Pechthalt said that he first met one of that morning’s panelists, Christina Livingston, the executive director of Alliance of Californians for Community Empowerment, when his local worked with ACCE to close a metal plating plant across from an elementary school in South Los Angeles, which was causing respiratory problems in the kids and cancer in the teachers. After years of organizing, the plant was removed and the soil was cleaned. Showing that teachers and staff care about students and their families makes a big difference, Pechthalt said.
We need to move away from numbers and statistics and test scores to real stories of people. That’s how you move people — when it’s connected to a face, and they feel compelled to change.
— Christina Livingston, Executive Director, Alliance of Californians for Community Empowerment
“Our relationships with our community partners is about more than what happens in school. Then when we start to talk about issues like seniority, the parents have some confidence in us,” Pechthalt said.
“This attack on us is 30 years in the making,” Pechthalt said. “We’re not going to turn it around in a couple of months. But this is the antidote to these powerful forces fighting against us. They have more money and more access to media, but they don’t have our connections to parents and students.”
Livingston, who was on the Quality Public Education panel at the Oakland Marriott with Steven Pitts, a senior policy analyst with the UC Berkeley Labor Center, also encouraged union locals to build relationships with parents.
“School sites are instrumental in the community. Parents and teachers have the same goals — they’re natural allies,” Livingston said. “Folks who want to dismantle public education would love to see us divided.
“We need to move away from numbers and statistics and test scores to real stories of people,” she said. “That’s how you move people — when it’s connected to a face, and they feel compelled to change.”
Pitts, too, emphasized the importance of building alliances. Talking about the need for good jobs, Pitts said education alone is not a silver bullet. “We need to go beyond trying to fix a person and try to fix structures,” he said.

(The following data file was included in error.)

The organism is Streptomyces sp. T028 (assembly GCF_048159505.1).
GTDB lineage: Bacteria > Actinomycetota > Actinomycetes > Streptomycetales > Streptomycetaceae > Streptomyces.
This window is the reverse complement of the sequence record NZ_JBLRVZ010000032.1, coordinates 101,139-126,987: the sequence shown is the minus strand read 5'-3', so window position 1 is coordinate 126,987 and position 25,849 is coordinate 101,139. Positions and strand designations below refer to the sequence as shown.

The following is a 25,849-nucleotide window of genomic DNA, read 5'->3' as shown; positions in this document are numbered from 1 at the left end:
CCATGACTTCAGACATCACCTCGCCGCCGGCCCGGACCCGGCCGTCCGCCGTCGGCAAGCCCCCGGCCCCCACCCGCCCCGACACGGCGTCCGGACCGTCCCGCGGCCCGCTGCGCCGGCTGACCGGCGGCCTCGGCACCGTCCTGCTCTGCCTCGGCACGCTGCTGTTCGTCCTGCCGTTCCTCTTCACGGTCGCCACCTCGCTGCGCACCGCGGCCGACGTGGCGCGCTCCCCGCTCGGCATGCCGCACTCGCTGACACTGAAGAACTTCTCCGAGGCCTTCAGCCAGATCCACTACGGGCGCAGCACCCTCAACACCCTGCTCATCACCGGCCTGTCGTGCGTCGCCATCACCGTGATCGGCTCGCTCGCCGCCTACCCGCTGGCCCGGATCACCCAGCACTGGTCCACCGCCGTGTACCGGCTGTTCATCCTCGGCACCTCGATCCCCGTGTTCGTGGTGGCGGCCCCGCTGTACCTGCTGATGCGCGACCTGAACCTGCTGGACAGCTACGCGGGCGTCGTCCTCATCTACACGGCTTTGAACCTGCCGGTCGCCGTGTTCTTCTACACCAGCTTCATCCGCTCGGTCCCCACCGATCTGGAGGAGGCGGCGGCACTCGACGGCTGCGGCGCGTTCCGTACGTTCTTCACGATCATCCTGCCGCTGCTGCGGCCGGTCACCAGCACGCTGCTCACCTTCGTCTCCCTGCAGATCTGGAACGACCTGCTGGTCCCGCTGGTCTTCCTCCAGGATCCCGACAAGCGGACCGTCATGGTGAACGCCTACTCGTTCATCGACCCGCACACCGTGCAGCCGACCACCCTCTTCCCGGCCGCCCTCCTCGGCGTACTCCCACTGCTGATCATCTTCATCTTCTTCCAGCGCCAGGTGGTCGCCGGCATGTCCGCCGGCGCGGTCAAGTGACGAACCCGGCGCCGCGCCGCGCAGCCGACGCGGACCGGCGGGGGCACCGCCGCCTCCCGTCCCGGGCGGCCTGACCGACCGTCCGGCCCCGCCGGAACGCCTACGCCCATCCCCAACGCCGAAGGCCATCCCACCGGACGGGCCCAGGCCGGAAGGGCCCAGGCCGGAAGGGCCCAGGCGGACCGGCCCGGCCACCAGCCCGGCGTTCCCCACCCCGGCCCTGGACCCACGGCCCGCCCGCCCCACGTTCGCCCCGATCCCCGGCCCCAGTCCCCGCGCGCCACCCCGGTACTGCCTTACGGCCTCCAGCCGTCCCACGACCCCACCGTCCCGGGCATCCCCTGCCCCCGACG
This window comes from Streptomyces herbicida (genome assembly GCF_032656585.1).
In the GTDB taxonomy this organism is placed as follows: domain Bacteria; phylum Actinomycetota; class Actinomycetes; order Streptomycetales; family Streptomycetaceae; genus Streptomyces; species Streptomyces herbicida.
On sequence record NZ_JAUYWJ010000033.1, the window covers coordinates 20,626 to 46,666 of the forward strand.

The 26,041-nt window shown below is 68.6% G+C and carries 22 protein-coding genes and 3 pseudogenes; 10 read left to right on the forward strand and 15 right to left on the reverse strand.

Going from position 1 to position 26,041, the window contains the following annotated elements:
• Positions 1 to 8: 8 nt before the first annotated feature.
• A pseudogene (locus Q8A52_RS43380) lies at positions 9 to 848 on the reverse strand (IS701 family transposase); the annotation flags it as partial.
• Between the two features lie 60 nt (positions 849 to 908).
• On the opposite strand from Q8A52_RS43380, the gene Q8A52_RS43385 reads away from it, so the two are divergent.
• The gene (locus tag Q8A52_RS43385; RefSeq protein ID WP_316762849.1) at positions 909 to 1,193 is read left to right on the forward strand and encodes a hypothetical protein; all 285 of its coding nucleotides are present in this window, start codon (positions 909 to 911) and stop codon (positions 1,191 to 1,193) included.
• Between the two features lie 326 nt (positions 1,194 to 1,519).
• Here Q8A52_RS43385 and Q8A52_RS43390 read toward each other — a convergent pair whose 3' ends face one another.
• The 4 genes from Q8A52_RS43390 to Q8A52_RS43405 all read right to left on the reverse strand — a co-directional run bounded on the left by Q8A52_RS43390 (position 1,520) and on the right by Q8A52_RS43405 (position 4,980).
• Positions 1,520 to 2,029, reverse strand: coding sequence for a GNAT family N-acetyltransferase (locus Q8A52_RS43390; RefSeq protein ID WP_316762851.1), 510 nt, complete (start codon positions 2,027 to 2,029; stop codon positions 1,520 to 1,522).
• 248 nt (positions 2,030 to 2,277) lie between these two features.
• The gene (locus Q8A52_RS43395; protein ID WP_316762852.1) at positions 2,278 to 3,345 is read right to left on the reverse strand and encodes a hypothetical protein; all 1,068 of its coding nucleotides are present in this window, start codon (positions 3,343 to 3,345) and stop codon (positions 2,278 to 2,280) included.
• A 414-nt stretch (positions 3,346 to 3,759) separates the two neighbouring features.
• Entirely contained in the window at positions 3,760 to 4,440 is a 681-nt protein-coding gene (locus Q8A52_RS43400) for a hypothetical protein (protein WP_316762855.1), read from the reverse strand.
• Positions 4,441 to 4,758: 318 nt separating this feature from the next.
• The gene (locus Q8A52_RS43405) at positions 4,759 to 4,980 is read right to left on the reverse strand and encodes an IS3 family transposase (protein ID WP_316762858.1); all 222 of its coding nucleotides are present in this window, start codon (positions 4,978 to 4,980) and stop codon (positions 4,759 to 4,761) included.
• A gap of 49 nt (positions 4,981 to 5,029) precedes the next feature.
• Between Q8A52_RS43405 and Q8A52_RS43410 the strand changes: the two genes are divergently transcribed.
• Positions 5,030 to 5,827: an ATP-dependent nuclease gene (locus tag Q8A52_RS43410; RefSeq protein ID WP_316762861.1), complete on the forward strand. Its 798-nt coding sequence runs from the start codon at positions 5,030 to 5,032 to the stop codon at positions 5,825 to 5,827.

After the panel, conference participants broke into three groups —
classified employees, K-12 and higher education — to come up with what they thought a quality public education system should look like. Teachers and staff discussed how work should be evaluated, what types of services students should have and what teachers need to be effective.
We need your energy and ideas. We need a compelling vision of quality education that we can build a campaign around.
— Josh Pechthalt, CFT President
In the classified group, accountability, more training and respect among colleagues, students, teachers and parents came up again and again.
Getting input from faculty, students and community when making decisions at the school was also something Barbara Hanfling, the executive director of the San Jose/Evergreen Faculty Association, had as one of the top ideas from her group. Hanfling’s group discussed how students learn best when they have a vibrant and diverse curriculum.
In the K-12 group, Britt Dowdy, a middle school science and math teacher from the Newport-Mesa Federation of Teachers, said his group discussed the importance of an interconnected curriculum that goes beyond testing. Other ideas were appropriate support for teachers and professional development.
Implementing all these ideas won’t be easy, Pechthalt told the group, but the CFT is used to setting ambitious goals. He reminded participants of the March for California’s Future, the 48-day trek from Bakersfield to Sacramento that led to Proposition 25, which reduced the legislative vote margin on the state budget from two-thirds to a simple majority, and last November’s Millionaire’s Tax, which proposed raising taxes on the wealthiest two percent to fund schools and essential services. Many in the labor movement told the CFT both were mistakes.
Pechthalt asked everyone to keep thinking big with this campaign. “We need your energy and ideas,” he said. “We need a compelling vision of quality education that we can build a campaign around.”
— By Emily Wilson, CFT Reporter
California Teacher, Feb-Mar 2013